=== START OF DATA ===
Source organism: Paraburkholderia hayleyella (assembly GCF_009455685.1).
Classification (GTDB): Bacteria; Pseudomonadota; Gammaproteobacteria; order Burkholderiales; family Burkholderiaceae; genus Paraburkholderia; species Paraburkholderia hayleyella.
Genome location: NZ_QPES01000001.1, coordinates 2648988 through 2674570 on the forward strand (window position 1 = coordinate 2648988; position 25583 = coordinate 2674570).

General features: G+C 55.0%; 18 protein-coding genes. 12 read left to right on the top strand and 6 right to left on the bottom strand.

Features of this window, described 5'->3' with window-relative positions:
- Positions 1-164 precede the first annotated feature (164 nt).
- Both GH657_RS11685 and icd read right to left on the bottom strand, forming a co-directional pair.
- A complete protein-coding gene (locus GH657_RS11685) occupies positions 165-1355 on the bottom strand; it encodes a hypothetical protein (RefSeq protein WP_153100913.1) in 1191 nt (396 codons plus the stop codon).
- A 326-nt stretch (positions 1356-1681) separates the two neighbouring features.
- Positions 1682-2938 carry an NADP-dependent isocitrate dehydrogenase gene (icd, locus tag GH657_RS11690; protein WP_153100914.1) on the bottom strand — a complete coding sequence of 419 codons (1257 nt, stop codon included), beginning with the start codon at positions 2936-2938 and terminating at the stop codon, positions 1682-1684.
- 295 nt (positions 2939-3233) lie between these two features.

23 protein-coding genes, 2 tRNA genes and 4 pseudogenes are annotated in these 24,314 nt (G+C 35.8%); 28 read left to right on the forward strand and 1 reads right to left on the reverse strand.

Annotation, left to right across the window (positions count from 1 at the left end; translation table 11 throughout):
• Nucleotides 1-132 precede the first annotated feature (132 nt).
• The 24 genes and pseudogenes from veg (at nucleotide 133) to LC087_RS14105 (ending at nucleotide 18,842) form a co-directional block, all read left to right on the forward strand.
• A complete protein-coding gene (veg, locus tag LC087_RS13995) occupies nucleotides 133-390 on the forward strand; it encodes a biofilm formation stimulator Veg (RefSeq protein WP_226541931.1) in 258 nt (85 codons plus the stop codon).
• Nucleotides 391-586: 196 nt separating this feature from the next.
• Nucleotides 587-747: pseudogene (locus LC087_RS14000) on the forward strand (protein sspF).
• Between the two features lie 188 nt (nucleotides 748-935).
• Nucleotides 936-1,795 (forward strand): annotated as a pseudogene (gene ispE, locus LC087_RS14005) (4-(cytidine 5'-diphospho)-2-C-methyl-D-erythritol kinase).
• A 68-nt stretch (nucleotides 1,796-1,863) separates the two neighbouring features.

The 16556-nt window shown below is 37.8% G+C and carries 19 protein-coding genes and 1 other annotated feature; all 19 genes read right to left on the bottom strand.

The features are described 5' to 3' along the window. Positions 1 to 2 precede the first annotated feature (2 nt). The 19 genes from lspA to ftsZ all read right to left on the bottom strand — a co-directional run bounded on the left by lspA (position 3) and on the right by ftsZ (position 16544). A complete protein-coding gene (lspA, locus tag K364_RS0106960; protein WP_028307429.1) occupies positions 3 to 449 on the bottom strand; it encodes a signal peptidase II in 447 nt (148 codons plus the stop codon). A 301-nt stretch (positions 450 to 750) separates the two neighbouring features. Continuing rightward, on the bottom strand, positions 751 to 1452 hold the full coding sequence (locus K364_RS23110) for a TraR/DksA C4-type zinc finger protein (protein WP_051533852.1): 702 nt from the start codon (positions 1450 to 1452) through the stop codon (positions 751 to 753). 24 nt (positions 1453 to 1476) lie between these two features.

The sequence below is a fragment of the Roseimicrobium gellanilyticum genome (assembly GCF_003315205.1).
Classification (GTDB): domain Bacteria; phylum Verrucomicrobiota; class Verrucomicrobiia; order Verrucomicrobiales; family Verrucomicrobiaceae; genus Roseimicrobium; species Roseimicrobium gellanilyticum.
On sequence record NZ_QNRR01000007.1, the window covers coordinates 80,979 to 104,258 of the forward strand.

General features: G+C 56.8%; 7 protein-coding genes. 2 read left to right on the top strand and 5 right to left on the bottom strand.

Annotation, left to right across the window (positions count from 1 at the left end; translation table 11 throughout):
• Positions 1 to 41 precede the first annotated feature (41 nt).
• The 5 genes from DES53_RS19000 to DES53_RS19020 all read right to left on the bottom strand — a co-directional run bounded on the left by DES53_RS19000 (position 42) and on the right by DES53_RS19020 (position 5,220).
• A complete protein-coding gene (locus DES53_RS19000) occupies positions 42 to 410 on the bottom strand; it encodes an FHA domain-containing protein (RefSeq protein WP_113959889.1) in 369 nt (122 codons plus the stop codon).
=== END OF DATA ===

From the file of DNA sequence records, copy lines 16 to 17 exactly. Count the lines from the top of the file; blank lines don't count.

• A complete protein-coding gene (veg, locus tag LC087_RS13995) occupies nucleotides 133-390 on the forward strand; it encodes a biofilm formation stimulator Veg (RefSeq protein WP_226541931.1) in 258 nt (85 codons plus the stop codon).
• Nucleotides 391-586: 196 nt separating this feature from the next.